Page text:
Monday, September 14, 2009

Jesus, not the church, is the Alpha and Omega

Alan Hirsch has challenged the way we typically order our thinking about Jesus and the church. Typically, we place missiology as a subheading of our ecclesiology. With this pattern, mission becomes just a part of all that the church is about. I believe Hirsch rightly orders the thinking process in the following way:

Christology---Determines-->Missiology---which Determines-->Ecclesiology

Christ comes first. He then commands us into His mission. The byproduct of our mission is spreading His kingdom on earth via the building of His church. As much as I value church planting, I have come to realize that we should stop planting churches. We should plant Jesus, and let Jesus build His church.

Because we have been confused on the order of things we have propagated less than fertile works around the world. We have planted religious organizations rather than planting the powerful presence of Christ. Often, those organizations have very Western structures and values that are foreign to the indigenous soil in which they are planted. The result is a misplaced priority in a new emerging church. If only we would simply plant Jesus in these cultures and let His church emerge indigenously from the soil. A self-sustaining and reproducing church movement would grow that was not dependent upon the West and more integrated in the culture from which it grows. Rather than a group that strives to be separate and removed from its culture, the church would be engaged and transformative of that culture.

It dawned on me one day that the Bible never commands us to plant a church. When the disciples were sent out they were to bring the Kingdom (or reign) of God to the places where people lived life. When Paul and Barnabas went out they didn’t think of their task as starting churches but making new disciples of the King. Our command is to connect people to Jesus as their King. We are to extend the reign of Christ on earth. The byproduct of this work is church. We often think backwards about these things. We think that if we start a church the kingdom will come and Jesus will be glorified. The truth is opposite of this. If we glorify Christ by bringing His reign to a new place the church will emerge in that place. But it will not stay there. It will be a church on mission to bring Christ to the next town and the next territory.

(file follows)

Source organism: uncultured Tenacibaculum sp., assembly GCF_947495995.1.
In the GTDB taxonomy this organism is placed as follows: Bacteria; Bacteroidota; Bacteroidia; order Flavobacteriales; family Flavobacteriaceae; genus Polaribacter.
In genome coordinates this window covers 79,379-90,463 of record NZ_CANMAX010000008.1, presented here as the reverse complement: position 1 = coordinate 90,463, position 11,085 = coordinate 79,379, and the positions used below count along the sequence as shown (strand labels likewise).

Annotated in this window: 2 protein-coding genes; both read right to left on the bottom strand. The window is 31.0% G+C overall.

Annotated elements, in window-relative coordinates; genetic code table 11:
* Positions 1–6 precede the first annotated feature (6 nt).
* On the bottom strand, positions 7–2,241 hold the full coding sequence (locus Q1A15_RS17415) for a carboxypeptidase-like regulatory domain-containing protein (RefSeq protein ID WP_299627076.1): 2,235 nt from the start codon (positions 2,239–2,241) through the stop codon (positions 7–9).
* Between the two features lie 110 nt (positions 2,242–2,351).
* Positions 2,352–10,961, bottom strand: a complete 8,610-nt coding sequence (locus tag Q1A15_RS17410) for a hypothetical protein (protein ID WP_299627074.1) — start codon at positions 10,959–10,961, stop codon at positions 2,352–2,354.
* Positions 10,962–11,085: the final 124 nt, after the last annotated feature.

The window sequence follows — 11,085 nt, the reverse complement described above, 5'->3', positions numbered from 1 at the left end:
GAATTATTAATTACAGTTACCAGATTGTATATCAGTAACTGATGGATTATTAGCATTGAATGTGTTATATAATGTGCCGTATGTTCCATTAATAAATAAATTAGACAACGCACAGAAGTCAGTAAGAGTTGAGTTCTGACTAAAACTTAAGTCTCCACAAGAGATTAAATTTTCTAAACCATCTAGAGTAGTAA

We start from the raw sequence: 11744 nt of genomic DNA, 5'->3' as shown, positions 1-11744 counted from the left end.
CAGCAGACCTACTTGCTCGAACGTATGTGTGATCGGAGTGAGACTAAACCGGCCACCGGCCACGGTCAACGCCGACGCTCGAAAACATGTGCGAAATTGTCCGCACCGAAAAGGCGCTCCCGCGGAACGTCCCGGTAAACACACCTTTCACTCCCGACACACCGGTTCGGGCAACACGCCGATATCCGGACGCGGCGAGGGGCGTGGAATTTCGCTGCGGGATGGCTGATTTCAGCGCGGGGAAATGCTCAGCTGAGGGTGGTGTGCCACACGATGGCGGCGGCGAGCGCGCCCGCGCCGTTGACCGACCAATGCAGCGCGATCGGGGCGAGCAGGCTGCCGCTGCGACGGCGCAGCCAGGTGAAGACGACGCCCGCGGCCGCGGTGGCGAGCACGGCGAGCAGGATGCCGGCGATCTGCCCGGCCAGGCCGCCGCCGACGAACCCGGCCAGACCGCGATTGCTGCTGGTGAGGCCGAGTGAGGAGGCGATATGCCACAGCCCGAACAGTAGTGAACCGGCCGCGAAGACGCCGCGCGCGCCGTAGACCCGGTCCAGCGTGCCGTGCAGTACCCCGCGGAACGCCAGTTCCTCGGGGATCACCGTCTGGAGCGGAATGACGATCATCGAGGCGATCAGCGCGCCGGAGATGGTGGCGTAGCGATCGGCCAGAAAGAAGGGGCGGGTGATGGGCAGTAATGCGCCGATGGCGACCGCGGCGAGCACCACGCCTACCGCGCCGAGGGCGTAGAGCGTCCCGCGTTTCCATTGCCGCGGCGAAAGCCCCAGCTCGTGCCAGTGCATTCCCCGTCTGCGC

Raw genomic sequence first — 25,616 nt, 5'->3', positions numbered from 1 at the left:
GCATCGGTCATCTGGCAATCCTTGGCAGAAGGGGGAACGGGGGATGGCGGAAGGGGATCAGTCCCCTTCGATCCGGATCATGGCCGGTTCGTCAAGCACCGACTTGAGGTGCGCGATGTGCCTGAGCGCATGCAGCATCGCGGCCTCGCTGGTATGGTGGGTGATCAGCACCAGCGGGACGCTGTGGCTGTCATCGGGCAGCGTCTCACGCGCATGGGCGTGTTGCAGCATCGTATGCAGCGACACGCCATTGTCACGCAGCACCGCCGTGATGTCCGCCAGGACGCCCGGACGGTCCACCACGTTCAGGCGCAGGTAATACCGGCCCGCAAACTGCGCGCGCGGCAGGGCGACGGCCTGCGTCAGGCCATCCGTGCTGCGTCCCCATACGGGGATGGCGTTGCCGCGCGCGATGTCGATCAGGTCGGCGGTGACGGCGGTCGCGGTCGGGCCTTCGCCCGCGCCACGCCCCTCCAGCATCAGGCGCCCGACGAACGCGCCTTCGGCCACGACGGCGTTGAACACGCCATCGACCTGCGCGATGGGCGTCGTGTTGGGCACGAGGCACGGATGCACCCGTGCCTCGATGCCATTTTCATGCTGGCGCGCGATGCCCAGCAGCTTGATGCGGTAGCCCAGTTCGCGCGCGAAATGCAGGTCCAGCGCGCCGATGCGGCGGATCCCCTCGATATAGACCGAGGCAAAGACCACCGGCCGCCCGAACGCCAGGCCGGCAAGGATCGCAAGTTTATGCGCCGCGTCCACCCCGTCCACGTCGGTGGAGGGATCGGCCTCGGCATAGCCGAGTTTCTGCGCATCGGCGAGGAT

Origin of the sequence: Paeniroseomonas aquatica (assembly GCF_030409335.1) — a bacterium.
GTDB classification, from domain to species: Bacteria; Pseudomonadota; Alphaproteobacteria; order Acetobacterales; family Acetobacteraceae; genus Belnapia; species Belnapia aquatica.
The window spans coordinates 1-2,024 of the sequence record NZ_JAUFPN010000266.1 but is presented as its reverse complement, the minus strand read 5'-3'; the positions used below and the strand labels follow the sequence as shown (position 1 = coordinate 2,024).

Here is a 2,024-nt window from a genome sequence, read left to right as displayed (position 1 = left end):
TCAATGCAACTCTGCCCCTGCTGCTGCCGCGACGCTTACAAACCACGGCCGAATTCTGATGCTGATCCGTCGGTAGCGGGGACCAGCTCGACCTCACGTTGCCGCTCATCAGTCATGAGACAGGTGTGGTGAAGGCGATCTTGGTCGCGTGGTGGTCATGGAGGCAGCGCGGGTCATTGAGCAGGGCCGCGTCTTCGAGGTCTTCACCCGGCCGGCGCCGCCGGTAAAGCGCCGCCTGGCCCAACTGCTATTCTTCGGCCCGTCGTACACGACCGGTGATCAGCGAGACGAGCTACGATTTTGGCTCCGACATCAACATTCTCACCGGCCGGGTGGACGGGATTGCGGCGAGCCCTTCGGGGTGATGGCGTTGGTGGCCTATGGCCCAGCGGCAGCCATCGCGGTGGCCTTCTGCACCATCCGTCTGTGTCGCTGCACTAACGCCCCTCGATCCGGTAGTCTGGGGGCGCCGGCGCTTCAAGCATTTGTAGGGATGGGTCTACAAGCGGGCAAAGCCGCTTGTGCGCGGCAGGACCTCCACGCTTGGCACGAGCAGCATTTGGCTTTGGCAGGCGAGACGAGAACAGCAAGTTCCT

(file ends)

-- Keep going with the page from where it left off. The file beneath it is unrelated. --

Church is not meant to be the agent of change, Jesus is. The Bible doesn’t say, “For God so loved the world that He sent his only begotten Church.” Church is the result of the Gospel, not the cause. In a sense we are confusing the fruit with the seed. We must plant the seed of the Gospel of the Kingdom and the fruit will be changed lives living out their faith together, which is church. Hirsch comments, “We frequently say ‘the church has a mission,’ a more correct statement would be ‘the mission has a church.’”

1 comment:

Anonymous said...

What do you guys think about Alan Hirch's reasoning behind our ecclesiology? I mostly agree in it. However, I'm debating whether I would preface "Christology" with a correct metaphysical construct through which and in which we encounter Christology. By metaphysical construct, I mean a homogeneous understanding of the heavens and the earth as one realm, comprised of the seen and unseen. This is contrasted to the idea that there are two realms (natural and supernatural) that are not connected.

I'd also insert the development and contribution of one's eschatology. By eschatology, I mean the return of Messiah, the bodily resurrection, and the messianic kingdom manifest on Earth.

Would you guys agree with:
Metaphysical Construct determine Christology
Christology determines Eschatology
Eschatology determine Missiology
Missiology determines Ecclesiology

Quick thoughts?